Sharing of Profits under Partnership Act

April 3, 2023
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The Act doesn’t include a definition for the word “profits.” It refers to the excess of returns over outlays, or net gain. Although the distribution of profits is one of the fundamental components of every partnership, the recipients of profits do not necessarily have to be partners.   For instance, giving the manager of  business a share of the profits rather than a fixed wage will encourage him to take a greater interest in the growth of the company but he won’t be a partner. Similar to this, a businessman may give a moneylender a portion of his profits as payment for the return of his loan and interest; however, this moneylender does not become partner.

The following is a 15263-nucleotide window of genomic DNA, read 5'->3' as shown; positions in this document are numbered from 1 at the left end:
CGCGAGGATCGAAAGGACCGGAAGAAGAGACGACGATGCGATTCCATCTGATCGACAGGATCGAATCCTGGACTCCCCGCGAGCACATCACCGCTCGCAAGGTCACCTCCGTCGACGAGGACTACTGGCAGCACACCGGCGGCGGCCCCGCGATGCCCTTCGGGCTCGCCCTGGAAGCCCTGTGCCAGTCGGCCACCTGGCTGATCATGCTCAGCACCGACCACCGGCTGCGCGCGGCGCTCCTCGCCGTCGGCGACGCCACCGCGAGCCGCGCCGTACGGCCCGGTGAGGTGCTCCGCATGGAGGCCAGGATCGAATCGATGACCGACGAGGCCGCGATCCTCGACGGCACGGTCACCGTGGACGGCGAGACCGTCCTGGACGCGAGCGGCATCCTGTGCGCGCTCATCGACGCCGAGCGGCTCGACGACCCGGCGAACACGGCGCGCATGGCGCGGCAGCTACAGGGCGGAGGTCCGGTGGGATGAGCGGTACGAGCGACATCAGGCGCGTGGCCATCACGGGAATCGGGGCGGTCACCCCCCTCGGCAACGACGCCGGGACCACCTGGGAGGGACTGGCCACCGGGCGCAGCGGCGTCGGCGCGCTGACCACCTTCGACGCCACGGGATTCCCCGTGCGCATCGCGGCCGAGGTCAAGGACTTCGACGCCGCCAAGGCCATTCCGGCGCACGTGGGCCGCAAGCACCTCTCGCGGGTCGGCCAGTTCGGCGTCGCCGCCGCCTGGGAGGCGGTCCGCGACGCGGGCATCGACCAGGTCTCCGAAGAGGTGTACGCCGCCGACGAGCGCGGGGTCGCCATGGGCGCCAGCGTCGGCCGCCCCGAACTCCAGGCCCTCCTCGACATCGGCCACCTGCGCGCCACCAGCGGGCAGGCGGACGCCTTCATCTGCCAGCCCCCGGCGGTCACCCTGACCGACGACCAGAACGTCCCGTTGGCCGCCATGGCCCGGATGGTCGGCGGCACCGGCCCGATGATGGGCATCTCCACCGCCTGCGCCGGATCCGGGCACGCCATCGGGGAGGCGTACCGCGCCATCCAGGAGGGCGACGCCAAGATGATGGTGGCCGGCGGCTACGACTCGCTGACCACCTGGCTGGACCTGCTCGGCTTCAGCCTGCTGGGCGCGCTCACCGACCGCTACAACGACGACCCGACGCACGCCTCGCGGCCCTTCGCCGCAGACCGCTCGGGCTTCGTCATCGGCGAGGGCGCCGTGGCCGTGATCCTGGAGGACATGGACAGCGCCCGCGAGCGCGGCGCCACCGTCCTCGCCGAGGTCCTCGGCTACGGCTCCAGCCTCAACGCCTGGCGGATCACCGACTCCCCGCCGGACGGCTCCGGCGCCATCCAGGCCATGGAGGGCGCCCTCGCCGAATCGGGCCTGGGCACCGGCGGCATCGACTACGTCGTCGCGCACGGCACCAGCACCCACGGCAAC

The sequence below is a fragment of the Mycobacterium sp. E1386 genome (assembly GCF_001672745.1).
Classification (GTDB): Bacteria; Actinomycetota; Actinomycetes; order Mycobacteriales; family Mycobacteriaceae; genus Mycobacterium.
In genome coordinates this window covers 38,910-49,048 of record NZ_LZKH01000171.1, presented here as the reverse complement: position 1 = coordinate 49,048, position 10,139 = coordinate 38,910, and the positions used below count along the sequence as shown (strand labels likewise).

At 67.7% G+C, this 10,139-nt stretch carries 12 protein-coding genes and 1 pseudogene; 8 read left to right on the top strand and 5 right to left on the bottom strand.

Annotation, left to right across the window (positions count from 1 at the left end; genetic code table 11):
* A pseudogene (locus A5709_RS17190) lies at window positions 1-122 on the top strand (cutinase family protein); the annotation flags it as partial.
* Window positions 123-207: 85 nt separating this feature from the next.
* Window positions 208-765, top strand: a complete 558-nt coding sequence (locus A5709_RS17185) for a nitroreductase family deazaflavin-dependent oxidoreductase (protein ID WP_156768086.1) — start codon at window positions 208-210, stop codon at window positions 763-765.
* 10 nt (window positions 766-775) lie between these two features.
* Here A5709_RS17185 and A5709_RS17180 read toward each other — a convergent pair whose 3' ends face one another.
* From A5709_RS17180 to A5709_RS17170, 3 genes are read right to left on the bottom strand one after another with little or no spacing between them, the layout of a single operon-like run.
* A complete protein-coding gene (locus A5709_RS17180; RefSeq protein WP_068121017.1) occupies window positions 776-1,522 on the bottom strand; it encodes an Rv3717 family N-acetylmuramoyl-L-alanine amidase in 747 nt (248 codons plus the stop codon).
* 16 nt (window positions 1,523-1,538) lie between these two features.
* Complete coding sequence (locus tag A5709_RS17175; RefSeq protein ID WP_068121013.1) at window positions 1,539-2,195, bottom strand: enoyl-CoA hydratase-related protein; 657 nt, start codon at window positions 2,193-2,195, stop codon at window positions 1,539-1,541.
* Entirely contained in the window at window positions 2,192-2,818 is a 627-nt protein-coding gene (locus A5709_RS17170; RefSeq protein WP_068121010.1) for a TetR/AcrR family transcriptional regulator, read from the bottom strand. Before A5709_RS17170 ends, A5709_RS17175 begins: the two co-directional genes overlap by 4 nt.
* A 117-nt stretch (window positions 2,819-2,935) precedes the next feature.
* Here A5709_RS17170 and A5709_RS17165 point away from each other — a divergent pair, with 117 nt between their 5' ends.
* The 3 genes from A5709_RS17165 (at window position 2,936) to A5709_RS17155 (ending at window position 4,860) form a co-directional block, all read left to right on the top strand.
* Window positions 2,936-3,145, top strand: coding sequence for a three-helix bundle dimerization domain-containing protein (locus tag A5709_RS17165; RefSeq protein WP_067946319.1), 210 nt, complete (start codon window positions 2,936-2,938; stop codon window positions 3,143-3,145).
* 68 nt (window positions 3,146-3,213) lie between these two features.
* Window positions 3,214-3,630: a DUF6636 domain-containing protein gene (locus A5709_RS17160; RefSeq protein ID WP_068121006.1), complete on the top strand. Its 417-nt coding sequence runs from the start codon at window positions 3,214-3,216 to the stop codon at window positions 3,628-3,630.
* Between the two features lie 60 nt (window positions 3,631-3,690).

A person who received a share of the profits was once believed to be a partner and as such would be responsible for the debt. According to Grey C.J., who established this rule in the 1775 case Grace v. Smith, “every individual who has the portion of profits of a trade ought likewise to bear his share of the loss.” In Cox v. Hickman, 1860, the House of Lords was asked to weigh in on this issue. In that instance, it was decided that those who share in a profits are not always liable as partners unless their actual relationship is one of partners. If you want to be a judicial officer and are looking for RJS coaching, here, at Jyoti Judiciary we provide comprehensive study material to make your preparation solidified and topnotch. From preliminary mock tests, to mains answer writing sessions every material required for clearing the exam is provided. We have separate legal current affairs classes, legal general knowledge, current affairs classes all in one time enrolment. Hurry up.

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